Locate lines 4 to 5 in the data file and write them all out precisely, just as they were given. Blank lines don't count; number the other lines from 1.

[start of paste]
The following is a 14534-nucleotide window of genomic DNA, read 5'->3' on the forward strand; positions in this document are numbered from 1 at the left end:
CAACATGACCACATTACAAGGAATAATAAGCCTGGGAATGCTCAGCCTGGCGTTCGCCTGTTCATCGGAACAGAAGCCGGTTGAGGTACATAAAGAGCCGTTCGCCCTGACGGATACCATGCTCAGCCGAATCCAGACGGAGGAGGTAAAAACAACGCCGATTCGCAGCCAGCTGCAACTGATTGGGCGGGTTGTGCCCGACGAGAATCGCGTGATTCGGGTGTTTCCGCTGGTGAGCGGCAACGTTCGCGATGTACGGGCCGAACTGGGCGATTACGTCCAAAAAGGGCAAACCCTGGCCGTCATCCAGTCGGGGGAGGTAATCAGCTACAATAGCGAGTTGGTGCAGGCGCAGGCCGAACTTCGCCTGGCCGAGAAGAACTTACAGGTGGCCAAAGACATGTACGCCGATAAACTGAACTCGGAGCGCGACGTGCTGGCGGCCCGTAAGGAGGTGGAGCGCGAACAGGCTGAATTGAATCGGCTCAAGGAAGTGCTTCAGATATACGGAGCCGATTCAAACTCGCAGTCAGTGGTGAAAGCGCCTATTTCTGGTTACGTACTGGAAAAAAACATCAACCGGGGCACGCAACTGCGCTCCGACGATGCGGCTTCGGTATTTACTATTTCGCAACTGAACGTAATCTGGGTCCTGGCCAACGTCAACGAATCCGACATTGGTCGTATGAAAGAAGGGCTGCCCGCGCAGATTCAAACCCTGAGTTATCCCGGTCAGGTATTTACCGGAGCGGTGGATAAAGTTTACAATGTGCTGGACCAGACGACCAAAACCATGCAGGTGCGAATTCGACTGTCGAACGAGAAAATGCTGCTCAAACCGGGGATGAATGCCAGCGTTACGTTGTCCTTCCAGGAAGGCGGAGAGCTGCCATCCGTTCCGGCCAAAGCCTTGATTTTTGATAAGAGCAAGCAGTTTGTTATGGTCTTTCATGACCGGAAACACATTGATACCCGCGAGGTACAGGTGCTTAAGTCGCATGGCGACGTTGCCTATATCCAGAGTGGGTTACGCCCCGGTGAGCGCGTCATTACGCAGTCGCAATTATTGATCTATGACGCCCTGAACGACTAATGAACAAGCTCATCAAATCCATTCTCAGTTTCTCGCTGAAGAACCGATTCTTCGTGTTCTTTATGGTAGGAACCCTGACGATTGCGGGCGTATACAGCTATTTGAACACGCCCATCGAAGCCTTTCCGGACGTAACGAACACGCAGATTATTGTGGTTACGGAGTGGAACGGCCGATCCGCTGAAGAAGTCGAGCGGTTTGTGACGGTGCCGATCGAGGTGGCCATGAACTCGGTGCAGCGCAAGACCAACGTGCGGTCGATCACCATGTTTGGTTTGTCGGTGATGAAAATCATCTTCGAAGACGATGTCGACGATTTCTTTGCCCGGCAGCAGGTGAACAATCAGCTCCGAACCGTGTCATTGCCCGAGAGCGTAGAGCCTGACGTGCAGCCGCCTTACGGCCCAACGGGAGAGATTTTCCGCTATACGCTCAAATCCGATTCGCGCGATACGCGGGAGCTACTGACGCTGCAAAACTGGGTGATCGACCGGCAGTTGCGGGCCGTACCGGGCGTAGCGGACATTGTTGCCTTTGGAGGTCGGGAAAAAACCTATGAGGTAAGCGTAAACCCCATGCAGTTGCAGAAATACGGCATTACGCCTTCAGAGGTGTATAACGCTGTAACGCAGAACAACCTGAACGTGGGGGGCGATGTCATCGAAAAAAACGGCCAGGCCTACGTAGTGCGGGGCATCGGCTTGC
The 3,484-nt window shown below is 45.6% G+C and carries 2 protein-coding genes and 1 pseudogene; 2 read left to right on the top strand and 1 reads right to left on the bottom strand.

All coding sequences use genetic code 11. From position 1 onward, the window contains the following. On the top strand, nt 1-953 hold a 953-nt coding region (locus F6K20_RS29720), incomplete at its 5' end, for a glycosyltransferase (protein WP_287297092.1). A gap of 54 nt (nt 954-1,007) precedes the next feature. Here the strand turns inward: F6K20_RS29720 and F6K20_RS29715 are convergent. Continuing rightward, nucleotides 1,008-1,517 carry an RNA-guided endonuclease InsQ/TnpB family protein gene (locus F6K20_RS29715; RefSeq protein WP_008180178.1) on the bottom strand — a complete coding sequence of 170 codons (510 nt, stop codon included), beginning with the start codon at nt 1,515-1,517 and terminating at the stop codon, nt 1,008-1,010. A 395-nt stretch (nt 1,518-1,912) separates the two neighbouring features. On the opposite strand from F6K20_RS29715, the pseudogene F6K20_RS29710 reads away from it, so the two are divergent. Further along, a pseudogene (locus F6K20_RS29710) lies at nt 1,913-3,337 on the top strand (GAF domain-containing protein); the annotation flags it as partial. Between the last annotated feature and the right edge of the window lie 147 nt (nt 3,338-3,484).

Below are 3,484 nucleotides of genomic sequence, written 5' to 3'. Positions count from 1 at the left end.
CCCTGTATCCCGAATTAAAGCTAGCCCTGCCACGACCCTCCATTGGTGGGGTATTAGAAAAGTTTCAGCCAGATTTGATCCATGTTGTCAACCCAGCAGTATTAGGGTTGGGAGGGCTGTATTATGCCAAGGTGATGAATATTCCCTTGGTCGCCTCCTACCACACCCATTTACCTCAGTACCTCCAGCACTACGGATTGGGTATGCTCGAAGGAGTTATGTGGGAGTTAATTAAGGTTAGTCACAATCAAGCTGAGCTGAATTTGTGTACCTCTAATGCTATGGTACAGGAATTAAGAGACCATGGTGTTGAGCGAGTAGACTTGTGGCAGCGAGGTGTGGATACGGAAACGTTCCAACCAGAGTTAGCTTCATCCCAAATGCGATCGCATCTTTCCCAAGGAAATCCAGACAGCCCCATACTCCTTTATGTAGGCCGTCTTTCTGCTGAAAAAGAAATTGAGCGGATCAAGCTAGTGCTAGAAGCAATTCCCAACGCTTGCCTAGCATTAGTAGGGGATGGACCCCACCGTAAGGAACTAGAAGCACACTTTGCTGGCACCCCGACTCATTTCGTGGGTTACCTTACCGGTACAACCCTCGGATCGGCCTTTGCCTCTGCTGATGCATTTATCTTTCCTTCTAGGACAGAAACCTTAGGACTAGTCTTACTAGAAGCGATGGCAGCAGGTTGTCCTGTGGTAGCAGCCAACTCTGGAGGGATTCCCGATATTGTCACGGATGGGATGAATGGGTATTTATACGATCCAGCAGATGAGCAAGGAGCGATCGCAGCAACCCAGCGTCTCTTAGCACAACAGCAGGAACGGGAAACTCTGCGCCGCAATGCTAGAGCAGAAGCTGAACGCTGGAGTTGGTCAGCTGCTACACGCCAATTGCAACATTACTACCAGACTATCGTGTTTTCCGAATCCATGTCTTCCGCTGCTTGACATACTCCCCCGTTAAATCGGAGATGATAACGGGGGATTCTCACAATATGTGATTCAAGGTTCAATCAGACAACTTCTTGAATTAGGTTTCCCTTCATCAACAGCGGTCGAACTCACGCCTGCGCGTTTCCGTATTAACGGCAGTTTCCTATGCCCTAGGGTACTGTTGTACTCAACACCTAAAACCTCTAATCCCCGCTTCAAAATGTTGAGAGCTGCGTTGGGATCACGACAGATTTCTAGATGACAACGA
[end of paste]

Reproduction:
All coding sequences use genetic code 11. From position 1 onward, the window contains the following. On the top strand, nt 1-953 hold a 953-nt coding region (locus F6K20_RS29720), incomplete at its 5' end, for a glycosyltransferase (protein WP_287297092.1). A gap of 54 nt (nt 954-1,007) precedes the next feature. Here the strand turns inward: F6K20_RS29720 and F6K20_RS29715 are convergent. Continuing rightward, nucleotides 1,008-1,517 carry an RNA-guided endonuclease InsQ/TnpB family protein gene (locus F6K20_RS29715; RefSeq protein WP_008180178.1) on the bottom strand — a complete coding sequence of 170 codons (510 nt, stop codon included), beginning with the start codon at nt 1,515-1,517 and terminating at the stop codon, nt 1,008-1,010. A 395-nt stretch (nt 1,518-1,912) separates the two neighbouring features. On the opposite strand from F6K20_RS29715, the pseudogene F6K20_RS29710 reads away from it, so the two are divergent. Further along, a pseudogene (locus F6K20_RS29710) lies at nt 1,913-3,337 on the top strand (GAF domain-containing protein); the annotation flags it as partial. Between the last annotated feature and the right edge of the window lie 147 nt (nt 3,338-3,484).

Below are 3,484 nucleotides of genomic sequence, written 5' to 3'. Positions count from 1 at the left end.